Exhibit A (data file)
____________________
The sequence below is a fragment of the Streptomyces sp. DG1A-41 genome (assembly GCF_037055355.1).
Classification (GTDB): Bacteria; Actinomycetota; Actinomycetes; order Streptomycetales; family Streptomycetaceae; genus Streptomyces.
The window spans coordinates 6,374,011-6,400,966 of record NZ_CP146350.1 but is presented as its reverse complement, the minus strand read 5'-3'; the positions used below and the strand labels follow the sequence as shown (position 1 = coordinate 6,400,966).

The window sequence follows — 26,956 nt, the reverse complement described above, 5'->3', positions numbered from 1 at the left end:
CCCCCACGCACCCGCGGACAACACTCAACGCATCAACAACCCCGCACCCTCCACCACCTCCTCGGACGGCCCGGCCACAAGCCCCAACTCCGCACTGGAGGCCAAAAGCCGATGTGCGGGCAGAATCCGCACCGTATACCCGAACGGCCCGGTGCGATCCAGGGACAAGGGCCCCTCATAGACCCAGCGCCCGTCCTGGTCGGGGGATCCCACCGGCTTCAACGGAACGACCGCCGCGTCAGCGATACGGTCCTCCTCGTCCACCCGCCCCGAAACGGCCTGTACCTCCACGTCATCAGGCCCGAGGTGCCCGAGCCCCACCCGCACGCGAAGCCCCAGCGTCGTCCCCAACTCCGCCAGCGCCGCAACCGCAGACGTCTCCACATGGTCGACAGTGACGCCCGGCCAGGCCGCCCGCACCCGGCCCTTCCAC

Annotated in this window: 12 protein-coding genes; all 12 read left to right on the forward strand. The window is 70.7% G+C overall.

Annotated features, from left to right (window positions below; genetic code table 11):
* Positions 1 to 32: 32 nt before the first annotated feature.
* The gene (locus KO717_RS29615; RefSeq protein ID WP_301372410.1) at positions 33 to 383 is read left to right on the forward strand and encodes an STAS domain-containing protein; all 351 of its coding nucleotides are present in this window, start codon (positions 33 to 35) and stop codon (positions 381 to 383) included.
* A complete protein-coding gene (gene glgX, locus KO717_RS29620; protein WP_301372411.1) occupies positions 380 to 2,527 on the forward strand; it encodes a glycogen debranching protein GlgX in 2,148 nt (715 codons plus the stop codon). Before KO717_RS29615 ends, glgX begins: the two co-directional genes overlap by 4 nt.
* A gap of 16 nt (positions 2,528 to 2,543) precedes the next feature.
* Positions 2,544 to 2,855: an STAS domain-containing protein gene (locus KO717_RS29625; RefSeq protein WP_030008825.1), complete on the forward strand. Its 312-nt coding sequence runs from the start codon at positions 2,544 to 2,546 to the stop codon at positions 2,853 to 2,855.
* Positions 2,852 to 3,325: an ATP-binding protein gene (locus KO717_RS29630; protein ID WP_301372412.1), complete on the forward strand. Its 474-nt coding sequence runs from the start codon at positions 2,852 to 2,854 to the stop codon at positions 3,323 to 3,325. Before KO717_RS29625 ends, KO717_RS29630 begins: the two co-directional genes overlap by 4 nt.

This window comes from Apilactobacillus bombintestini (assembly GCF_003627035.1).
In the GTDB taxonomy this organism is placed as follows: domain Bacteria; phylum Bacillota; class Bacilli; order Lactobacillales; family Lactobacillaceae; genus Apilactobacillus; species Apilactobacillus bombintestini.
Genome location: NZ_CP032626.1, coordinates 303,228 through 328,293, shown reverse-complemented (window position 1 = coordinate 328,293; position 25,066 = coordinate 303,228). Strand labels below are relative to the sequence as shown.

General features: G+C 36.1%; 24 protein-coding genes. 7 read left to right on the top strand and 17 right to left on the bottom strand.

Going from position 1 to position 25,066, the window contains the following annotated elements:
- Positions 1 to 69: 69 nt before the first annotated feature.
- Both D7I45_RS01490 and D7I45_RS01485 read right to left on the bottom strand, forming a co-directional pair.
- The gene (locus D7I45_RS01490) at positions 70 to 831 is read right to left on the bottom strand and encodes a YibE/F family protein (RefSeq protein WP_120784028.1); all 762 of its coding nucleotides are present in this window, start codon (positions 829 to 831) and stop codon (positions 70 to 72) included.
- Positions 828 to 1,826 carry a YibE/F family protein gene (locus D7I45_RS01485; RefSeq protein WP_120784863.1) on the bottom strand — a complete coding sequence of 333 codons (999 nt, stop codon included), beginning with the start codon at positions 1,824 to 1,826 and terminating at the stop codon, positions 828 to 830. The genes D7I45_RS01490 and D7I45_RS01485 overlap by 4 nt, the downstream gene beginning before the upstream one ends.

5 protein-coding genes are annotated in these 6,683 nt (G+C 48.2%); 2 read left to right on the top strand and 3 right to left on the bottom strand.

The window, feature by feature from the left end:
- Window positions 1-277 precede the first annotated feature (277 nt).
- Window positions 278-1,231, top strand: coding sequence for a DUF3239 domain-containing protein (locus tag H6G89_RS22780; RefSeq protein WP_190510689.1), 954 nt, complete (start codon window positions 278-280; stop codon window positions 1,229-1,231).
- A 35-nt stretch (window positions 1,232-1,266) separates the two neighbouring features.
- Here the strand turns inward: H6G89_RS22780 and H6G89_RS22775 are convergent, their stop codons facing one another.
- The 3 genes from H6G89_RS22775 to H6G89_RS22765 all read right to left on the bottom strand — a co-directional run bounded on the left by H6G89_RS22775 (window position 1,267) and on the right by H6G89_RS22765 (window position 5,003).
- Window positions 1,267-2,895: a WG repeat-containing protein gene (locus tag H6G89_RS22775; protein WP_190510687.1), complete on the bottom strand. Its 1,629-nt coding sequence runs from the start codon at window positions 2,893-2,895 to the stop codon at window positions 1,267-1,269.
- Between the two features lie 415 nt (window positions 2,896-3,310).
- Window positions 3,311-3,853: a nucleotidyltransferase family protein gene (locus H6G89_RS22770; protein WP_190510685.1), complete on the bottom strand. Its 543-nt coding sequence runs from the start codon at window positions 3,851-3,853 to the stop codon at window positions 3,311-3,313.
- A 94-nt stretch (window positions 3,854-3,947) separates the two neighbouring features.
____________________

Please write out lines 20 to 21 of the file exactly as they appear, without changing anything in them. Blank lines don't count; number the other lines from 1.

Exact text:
- Both D7I45_RS01490 and D7I45_RS01485 read right to left on the bottom strand, forming a co-directional pair.
- The gene (locus D7I45_RS01490) at positions 70 to 831 is read right to left on the bottom strand and encodes a YibE/F family protein (RefSeq protein WP_120784028.1); all 762 of its coding nucleotides are present in this window, start codon (positions 829 to 831) and stop codon (positions 70 to 72) included.